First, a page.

Addressing the Orphan Care Crisis Upstream
To explain his clarion call to the Church regarding orphan care, Aaron C. Blake Sr. shares a fable about villagers desperately trying to save babies swept into the river before they disappeared over a waterfall. Then somebody had an idea: Go upstream and find where the babies are falling in.
That’s Blake’s call to action. Blake, 68, pastor of Greater Faith Community Church, an Assemblies of God congregation in Brownwood, Texas, knows that the gospel will change the culture upstream. He’s helping the AG and churches across denominational lines throughout America do just that.
Many AG leaders who attended the inaugural national foster care roundtable in March credit the pastor with their involvement in orphan care. In the early 2000s, after Blake encouraged congregants to become certified foster parents and created Harvest Family Life Ministries , Brown County had more families waiting for children in foster care than kids needing placement. Later, when Blake expanded his ministry to Ellis County in metro Dallas and engaged churches in recruiting foster parents, soon that county had more than enough families for children awaiting placement.
“The clarion call is for the Church to respond to the needs of children and families in crisis,” Blake says.
But in time, he discovered that after county social workers found placements for its orphans, the need for families remained.
“We were catching some, but some were going over the waterfall,” Blake says. “How can we go upstream?”
Blake learned from years of pastoring a church in an impoverished, under-resourced community that the key is to engage, equip, and empower neighborhood congregations. Local pastors have the heart for the community where they live, he says.
“They’re going to be there long after the government leaves,” Blake says. “They have the DNA — the sense of culture and community values.” Local congregations provide emotional and spiritual support, but often aren’t valued by government social workers in terms of what they can provide.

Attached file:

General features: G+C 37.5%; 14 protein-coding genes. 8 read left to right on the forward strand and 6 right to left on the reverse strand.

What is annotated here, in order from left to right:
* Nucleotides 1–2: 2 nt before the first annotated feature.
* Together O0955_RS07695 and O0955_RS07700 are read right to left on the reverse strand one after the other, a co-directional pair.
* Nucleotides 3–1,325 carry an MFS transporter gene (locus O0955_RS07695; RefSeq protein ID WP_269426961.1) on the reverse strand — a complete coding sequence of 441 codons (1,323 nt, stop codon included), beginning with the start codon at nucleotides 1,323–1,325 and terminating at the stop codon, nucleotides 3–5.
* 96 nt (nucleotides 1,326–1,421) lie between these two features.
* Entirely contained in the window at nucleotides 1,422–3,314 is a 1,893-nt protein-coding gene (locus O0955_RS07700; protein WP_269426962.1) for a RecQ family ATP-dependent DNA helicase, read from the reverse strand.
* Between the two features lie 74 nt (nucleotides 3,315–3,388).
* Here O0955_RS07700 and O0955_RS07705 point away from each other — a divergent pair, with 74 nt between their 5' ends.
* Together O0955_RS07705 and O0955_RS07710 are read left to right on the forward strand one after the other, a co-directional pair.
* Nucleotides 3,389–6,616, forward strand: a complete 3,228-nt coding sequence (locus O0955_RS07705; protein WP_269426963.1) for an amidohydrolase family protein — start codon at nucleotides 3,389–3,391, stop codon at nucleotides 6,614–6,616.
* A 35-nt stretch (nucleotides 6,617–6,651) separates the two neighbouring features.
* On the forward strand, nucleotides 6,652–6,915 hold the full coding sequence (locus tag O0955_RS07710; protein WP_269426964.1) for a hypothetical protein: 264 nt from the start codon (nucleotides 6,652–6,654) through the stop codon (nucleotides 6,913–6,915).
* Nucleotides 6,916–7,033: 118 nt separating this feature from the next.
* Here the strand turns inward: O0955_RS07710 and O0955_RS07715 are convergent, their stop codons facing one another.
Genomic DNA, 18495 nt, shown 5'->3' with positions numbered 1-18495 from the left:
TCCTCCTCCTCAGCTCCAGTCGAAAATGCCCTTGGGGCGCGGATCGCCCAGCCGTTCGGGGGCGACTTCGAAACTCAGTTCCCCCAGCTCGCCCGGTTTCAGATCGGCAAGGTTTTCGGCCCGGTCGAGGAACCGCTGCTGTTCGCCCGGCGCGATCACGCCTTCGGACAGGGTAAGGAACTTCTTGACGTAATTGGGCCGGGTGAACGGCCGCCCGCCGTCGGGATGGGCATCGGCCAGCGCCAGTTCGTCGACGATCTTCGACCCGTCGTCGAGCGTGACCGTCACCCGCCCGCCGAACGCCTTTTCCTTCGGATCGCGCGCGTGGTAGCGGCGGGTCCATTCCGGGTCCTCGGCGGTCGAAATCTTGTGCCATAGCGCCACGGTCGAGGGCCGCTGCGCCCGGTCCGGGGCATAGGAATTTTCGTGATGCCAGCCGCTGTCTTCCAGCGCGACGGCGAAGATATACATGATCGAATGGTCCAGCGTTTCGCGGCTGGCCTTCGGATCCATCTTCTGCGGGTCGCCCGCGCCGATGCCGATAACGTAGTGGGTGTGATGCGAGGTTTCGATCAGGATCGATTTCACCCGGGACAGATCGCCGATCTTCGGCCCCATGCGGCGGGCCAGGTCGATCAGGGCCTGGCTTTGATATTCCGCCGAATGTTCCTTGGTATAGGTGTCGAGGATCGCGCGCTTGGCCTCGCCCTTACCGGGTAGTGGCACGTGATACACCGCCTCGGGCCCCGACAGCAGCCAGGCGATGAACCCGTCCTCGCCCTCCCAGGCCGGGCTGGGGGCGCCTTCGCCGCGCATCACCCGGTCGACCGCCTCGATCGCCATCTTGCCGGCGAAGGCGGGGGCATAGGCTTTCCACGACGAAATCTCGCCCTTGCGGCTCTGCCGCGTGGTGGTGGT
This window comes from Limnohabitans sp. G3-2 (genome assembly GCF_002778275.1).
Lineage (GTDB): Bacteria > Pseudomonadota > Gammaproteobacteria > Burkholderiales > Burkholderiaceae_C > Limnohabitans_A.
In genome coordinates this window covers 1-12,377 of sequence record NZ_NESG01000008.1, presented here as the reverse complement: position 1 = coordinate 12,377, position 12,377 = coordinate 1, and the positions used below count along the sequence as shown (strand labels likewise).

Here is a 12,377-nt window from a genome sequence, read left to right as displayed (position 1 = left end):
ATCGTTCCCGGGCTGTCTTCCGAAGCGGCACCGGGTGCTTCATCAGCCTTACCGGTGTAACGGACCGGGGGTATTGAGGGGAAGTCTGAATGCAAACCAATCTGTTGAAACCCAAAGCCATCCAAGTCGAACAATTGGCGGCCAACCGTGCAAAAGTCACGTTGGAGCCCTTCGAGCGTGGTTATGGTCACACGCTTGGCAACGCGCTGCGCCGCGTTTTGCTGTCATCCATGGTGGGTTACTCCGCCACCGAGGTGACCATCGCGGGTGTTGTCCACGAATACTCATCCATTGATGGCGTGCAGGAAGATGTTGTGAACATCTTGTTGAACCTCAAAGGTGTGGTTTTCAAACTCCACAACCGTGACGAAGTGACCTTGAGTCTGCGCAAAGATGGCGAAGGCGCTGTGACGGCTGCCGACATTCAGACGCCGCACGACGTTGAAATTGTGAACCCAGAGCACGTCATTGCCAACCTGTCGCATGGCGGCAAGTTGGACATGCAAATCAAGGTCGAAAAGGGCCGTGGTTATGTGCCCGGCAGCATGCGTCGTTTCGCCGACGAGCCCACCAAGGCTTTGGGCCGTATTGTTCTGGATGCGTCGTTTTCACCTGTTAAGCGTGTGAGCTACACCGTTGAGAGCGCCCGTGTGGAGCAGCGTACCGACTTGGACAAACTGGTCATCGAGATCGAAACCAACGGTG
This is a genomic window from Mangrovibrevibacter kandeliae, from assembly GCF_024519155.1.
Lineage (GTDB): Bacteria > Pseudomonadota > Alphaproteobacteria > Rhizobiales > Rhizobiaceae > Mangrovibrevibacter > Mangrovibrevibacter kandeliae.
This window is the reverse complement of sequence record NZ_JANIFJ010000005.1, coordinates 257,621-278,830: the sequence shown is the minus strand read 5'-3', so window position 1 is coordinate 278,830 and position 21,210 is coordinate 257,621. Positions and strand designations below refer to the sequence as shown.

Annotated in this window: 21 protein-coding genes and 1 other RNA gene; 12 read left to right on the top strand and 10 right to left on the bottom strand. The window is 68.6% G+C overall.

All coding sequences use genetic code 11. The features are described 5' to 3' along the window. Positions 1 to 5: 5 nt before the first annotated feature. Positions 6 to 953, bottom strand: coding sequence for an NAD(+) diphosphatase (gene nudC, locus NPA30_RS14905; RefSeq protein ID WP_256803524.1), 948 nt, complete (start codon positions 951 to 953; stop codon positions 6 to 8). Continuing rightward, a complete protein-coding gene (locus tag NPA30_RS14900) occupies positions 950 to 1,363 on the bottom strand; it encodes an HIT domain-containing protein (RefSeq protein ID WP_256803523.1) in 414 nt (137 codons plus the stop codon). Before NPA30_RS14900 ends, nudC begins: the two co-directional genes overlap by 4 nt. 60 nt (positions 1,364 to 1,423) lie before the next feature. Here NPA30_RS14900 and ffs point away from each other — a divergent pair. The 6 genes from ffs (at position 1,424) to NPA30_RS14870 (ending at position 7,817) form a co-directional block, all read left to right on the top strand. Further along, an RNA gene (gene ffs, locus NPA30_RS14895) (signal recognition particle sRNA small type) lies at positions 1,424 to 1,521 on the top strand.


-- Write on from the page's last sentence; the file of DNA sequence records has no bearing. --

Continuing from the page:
“We didn’t have the resources, but we learned that the agencies that had resources didn’t have the cultural competence to understand cultural poverty, regardless of color,” Blake says. “Consequently we don’t have community transformation.”
The pipeline that places children in Child Protective Services custody frequently leads straight to the state penitentiary, according to Blake.
Blake points out that five times more children enter protective custody of the state because of neglect rather than abuse. He cites the example of the desperate mom forced to leave her children to go to work, hoping against hope that her 9-year-old child can care for an infant sibling.
“Maybe a church with a small day care can be the answer,” he says, noting the solution Greater Faith Community Church provided for working moms. “If a mother goes to work, is earning minimum wage, and has to get day care, she can’t make it. She’s making the best decision she can make.” Solutions may include tutoring, mentorship, or access to computers to take online classes, initiatives that Greater Faith offers through its Harvest House and Honors Program. That program has spread from the church’s Brownwood campus to Glenn Heights, a Dallas suburb.
Blake believes Christians who heed Jesus’ commands in Matthew 25 can solve poverty and the orphan crisis.
Rick DuBose, assistant general superintendent of the Assemblies of God, served as North Texas District superintendent when Blake invited him to speak at Greater Faith. Blake pointed out that the choir was composed of children fostered by families in the church. That opened the door to share with DuBose the depth of Greater Faith’s involvement in orphan care.
“He asked me what would happen if all the churches in the Assemblies of God valued foster children and were doing this?” DuBose recalls. “I told him It would change foster care as we know it.”
Blake continued to share his heart for helping orphans until DuBose agreed it must be a churchwide priority.
“Foster care in the Church today wouldn’t be where it is without Bishop Blake,” DuBose says. “His influence is obviously God ordained.”
Bottom Photo: Aaron Blake (right) discusses foster care with Chris Beard, pastor of Peoples Church in Cincinnati, at the foster care roundtable in March.